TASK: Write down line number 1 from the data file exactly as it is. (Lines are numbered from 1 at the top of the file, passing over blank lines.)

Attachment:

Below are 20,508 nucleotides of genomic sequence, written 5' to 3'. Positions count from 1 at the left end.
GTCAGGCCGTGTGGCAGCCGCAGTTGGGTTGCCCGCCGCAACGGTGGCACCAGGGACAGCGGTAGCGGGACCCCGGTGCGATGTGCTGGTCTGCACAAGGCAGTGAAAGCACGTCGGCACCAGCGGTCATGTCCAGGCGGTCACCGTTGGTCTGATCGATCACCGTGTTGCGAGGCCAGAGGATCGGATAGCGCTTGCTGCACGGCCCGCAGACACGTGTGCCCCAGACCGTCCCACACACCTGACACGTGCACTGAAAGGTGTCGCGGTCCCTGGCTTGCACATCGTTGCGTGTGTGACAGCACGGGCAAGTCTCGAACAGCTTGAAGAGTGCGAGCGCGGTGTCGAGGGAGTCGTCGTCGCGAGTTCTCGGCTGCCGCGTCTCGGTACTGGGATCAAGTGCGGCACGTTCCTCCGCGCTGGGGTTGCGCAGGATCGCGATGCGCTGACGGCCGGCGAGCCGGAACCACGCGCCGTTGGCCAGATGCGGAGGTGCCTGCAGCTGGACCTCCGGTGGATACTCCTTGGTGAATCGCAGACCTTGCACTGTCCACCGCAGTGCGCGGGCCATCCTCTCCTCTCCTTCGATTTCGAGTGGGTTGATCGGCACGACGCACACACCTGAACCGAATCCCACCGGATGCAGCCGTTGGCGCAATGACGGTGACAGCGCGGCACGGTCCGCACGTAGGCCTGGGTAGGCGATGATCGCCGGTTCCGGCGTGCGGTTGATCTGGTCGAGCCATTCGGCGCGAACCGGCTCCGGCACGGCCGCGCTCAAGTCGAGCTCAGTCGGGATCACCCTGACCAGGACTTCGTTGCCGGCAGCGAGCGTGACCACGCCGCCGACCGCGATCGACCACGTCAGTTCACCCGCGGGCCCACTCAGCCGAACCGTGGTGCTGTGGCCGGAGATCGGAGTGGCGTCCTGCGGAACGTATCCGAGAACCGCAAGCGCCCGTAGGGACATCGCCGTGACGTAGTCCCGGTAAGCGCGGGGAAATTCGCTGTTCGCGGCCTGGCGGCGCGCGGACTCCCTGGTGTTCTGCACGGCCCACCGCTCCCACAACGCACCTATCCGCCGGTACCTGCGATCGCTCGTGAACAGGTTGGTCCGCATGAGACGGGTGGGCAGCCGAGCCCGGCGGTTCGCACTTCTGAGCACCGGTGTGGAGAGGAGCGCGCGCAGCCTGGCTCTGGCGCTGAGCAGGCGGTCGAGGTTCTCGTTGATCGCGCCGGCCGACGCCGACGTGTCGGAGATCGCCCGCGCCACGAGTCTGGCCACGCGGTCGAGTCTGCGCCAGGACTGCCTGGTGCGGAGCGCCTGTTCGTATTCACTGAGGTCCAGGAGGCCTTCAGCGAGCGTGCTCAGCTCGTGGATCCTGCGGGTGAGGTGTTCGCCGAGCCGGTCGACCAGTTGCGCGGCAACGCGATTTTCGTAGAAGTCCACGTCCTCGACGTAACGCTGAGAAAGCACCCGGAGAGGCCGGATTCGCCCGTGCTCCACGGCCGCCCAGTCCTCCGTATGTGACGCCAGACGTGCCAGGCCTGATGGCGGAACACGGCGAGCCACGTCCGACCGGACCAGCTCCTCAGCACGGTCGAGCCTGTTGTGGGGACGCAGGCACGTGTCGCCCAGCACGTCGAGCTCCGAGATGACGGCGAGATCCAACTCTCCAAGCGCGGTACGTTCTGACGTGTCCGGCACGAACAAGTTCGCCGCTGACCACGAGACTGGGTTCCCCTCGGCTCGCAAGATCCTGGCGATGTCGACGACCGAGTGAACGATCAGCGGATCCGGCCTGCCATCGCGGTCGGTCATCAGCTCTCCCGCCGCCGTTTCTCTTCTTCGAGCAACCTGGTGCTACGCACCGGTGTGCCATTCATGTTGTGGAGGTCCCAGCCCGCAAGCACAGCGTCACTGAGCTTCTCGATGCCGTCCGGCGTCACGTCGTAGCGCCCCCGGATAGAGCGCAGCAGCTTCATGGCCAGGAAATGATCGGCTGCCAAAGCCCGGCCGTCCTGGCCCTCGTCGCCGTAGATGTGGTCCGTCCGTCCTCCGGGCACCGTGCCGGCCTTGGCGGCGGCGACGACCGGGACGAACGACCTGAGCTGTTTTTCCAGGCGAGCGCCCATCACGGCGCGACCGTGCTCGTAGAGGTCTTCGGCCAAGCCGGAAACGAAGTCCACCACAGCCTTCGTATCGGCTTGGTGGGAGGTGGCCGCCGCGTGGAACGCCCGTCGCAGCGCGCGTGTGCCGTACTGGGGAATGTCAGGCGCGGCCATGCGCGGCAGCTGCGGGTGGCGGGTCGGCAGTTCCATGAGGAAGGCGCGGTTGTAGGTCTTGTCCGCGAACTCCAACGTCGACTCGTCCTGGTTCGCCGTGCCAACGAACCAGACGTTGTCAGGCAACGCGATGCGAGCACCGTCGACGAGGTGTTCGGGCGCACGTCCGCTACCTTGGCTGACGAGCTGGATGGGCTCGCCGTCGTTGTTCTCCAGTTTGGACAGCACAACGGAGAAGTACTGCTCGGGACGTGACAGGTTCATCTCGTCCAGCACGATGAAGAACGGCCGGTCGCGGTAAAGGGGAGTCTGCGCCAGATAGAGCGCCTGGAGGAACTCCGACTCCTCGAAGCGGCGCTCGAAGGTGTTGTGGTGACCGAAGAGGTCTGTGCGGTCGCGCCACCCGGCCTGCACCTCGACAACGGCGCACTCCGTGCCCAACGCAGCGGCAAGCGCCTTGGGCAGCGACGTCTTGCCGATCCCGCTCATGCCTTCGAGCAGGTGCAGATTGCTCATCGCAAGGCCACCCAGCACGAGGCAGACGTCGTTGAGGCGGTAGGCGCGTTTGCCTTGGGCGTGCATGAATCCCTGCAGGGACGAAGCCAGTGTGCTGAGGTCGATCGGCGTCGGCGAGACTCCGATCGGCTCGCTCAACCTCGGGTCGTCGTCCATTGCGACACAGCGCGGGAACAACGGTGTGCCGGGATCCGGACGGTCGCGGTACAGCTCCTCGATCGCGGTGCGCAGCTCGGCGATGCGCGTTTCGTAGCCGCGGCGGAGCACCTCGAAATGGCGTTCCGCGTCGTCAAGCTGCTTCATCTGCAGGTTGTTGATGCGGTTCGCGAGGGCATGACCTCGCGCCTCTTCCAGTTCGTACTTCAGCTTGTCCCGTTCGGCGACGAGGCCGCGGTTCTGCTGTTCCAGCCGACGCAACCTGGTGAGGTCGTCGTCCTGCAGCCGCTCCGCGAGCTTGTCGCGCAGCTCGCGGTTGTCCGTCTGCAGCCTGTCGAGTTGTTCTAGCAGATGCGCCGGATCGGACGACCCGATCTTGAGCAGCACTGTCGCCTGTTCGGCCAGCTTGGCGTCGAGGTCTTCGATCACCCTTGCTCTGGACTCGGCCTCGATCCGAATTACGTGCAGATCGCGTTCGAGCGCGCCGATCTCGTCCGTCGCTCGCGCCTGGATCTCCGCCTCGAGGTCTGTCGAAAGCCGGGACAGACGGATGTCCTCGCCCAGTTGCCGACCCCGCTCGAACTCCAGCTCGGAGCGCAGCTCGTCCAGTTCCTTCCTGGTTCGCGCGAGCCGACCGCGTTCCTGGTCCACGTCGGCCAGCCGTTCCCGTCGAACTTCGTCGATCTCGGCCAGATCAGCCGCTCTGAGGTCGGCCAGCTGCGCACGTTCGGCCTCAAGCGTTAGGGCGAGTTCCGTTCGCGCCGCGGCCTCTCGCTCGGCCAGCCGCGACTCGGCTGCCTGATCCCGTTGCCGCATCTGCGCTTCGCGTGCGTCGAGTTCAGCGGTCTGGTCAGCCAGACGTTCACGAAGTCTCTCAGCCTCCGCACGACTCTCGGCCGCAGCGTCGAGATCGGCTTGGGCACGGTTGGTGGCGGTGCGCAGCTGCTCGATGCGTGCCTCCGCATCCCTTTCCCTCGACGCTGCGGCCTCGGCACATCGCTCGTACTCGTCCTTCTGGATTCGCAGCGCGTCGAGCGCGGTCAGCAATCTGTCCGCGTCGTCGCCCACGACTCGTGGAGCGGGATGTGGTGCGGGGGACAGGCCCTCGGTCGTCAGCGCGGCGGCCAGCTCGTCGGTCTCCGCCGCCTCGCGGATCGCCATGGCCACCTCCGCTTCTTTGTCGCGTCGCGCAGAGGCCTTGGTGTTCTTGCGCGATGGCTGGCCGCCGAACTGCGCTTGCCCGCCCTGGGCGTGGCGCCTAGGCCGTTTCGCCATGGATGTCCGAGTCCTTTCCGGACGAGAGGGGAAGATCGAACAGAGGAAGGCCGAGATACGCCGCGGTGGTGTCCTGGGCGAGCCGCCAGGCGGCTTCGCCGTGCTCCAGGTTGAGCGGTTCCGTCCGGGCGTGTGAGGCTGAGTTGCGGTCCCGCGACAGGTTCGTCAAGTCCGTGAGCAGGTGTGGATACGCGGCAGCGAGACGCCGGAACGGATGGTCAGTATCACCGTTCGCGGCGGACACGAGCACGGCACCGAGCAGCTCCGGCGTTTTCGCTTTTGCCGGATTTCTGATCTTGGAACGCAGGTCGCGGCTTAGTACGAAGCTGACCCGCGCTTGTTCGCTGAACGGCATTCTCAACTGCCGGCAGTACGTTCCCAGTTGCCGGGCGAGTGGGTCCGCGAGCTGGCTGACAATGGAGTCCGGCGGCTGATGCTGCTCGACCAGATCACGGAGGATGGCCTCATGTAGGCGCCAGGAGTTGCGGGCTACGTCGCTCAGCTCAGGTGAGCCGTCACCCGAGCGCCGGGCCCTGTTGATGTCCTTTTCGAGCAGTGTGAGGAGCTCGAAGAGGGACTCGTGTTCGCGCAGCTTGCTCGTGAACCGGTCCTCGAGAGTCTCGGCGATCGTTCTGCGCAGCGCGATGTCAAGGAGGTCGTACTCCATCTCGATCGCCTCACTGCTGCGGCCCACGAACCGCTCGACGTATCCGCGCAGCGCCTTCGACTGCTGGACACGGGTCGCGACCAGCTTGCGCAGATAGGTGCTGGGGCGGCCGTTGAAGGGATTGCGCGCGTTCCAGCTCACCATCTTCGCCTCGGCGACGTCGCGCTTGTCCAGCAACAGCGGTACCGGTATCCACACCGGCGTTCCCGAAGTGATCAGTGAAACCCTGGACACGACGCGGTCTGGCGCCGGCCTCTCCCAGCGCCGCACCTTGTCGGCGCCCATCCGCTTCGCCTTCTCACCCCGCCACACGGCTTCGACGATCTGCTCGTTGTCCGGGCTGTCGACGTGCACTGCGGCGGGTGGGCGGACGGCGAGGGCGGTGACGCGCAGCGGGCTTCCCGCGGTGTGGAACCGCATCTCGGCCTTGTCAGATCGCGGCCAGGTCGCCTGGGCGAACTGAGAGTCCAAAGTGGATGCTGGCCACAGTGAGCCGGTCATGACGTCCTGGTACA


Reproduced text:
Below are 20,508 nucleotides of genomic sequence, written 5' to 3'. Positions count from 1 at the left end.